Category: Fisheries

A Survey of Sportfish for Per- and Polyfluoroalkyl Substances (PFAS) – An Emerging Contaminant in the Great Lakes

  • Determine the concentrations and speciation of PFAS in important Lake Michigan sportfish
  • Evaluate dietary routes for PFAS exposure from prey to predator fish using δ15N and δ13C stable isotopes along with PFAS speciation
  • Assess the relationship between total fluorine and PFAS concentrations to determine the full extent of the PFAS problem
  • Compare observed PFAS concentrations in fish from Illinois-Indiana waters to other areas such as inland Michigan waterways where PFAS are known to be a problem

Assessing the ecological impacts of Eastern Banded Killifish: a native transplant species rapidly expanding its range in Illinois and Indiana

In North America, there are two subspecies of Banded Killifish (Fundulus diaphanus): the Eastern Banded Killifish (F. d. diaphanus) and the Western Banded Killifish (F. d. menona). While Banded Killifish are considered secure across their range, some populations of Western Banded Killifish are considered Vulnerable or Threatened and populations of Eastern Banded Killifish are expanding rapidly into new regions. Subtle differences in the ecology between subspecies has been found to have strong effects on community composition and energy pathways in freshwater ecosystems. Potential ecological differences between Eastern and Western Banded Killifish are unstudied, therefore through this graduate student scholars project we seek to investigate the trophic ecology of Banded Killifish populations from Illinois and Indiana. Using stable isotope analysis, we can determine whether there is an ecological difference in trophic position and dietary niche width between the two subspecies, as well as how the invasion of the Eastern subspecies could impact the Western subspecies and freshwater communities or ecosystems more generally.

Behavior based classification of aquatic invasive fish species in underwater video

Aquatic invasive species pose a serious threat to aquatic ecosystems. In the Great Lakes, new fish species that are non-native to the environment have been introduced due to transoceanic activities. These species compete with native species causing a heavy toll on the environment and economy by shifting ecological balances and disrupting food chains. While many methods exist to sample fish, due to the increasing availability of underwater video, fish can now be sampled by crowd sourcing or using Image recognition techniques. These methods have highlighted the challenges associated with identifying fish based on their appearance against a cluttered background. This graduate student scholars project aims to identify and model fish behavior in underwater video using machine learning methods that are suited for classification of classification of time series data. Video data of round goby (Neogobius melanostomus) from literature will be used to test the approach. The methods proposed here will significantly increase the usability of existing datasets and enable the creation of life-like animations for use in virtual training environments.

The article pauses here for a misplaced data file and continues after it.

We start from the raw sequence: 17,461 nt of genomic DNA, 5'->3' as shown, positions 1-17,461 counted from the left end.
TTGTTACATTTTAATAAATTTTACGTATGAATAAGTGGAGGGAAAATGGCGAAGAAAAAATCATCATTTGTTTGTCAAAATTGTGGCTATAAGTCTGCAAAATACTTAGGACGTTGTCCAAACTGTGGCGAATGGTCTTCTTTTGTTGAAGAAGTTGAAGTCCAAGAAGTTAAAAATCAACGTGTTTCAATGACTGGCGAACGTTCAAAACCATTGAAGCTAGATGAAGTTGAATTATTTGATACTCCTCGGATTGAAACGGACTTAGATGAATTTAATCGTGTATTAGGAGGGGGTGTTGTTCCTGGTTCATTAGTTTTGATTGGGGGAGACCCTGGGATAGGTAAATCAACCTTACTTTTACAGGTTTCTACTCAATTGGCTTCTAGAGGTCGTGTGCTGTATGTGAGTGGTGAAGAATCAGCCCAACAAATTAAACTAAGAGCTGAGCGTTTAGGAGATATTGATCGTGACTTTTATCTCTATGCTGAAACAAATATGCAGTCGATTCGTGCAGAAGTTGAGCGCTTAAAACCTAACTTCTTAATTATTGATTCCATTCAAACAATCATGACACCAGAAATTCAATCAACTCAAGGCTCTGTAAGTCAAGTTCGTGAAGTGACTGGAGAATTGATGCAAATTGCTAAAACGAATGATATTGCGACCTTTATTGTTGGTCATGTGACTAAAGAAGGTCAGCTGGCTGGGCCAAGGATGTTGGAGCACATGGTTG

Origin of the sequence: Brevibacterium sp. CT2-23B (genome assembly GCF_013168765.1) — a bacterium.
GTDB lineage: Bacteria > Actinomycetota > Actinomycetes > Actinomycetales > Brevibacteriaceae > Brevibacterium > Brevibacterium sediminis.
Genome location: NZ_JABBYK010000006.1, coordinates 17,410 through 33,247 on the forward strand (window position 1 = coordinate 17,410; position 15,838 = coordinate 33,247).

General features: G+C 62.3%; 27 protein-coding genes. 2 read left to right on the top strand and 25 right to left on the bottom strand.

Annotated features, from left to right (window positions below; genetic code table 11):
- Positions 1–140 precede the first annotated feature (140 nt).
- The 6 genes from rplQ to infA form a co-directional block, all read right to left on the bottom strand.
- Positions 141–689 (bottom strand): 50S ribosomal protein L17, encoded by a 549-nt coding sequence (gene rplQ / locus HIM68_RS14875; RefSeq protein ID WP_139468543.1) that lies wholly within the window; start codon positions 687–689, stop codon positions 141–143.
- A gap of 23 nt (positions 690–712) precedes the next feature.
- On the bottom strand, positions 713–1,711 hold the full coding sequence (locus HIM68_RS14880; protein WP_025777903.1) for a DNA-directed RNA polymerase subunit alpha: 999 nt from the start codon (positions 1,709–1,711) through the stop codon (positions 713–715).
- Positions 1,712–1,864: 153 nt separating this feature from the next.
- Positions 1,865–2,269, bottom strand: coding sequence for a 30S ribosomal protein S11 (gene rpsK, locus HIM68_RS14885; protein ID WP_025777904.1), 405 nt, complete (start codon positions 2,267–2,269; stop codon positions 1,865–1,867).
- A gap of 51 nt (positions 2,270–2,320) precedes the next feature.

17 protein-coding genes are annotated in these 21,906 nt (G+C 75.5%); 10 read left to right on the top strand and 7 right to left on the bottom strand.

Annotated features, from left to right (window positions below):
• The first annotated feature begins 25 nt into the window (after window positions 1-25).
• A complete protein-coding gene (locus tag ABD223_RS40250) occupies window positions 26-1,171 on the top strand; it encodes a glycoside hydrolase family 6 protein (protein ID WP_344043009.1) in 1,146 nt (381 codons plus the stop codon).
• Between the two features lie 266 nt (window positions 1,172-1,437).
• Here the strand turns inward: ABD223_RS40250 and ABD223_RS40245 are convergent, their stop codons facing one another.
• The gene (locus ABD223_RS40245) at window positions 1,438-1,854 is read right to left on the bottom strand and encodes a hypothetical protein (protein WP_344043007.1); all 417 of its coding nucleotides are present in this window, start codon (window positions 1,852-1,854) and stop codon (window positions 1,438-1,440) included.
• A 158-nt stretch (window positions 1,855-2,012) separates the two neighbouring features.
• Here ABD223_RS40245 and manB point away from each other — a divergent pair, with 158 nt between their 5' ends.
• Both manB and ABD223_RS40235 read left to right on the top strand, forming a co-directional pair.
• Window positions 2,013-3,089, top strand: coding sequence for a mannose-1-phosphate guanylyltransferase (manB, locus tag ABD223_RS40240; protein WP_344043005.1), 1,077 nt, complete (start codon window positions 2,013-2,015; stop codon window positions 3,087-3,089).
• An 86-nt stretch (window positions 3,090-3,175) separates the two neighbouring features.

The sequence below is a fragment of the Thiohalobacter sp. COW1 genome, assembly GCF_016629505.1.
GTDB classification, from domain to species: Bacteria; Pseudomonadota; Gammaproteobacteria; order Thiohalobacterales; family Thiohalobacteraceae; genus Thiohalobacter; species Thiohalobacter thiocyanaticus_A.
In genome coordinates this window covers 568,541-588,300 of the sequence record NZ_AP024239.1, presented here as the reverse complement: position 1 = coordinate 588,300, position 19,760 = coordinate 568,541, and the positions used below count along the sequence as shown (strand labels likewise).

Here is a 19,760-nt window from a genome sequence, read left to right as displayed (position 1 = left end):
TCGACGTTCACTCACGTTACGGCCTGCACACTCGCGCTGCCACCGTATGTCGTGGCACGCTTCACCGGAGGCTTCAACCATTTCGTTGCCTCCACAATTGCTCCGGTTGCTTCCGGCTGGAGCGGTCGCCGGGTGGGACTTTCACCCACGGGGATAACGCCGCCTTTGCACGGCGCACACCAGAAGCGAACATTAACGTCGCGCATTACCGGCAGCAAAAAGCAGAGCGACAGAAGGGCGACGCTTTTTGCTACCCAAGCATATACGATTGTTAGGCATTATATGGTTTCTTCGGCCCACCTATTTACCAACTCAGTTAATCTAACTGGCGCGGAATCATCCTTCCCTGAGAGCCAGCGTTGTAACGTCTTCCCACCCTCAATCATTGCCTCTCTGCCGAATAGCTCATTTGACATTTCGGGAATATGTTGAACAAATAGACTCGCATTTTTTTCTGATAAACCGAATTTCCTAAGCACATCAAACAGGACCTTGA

Benthic Community Response to the Addition of a Nearshore Submerged Shoreline Stabilization Structure and the Subsequent Sediment Accumulation in Southern Lake Michigan

Quantifying the introductory impacts of an artificial reef on the nearshore community in Lake Michigan have not been made a priority in any experimental design. This project aims to mend this lack of understanding by combining biology and geology to create a new understanding of the effects of a newly constructed artificial reef (Rubble Ridges). This will be accomplished by observing the effects of sediment accumulation around a newly constructed artificial reef on benthic community diversity and growth. Sampling at the reef site will include sampling for invertebrates, encrusting organisms, and fish once a month during the sampling season. We will compare the trends from the Rubble Ridges site to the trends from the control site.

The objectives for this study are (1) to determine the difference in abundance and diversity of benthic organisms between the submerged shoreline stabilization structure site and the control site over a 2-year period, (2) to determine if the development of nearshore artificial reefs positively impact benthic communities in Southern Lake Michigan, and (3) to determine if benthic community diversity and abundance changes due to sediment accumulation and changes in sand grain size. We hypothesize that there will be an increase in abundance and diversity in benthic communities at the submerged shoreline stabilization structure site in comparison to the control site, that these artificial reefs will have a positive impact on the benthic communities in Southern Lake Michigan, and that sediment accumulation and larger sand grain size provide suitable habitat areas that will increase the diversity and abundance of the surrounding benthic community. Project managers and scientists can utilize this information in upcoming projects, whose intent is to prevent shoreline erosion, as a means to further understand this relationship.

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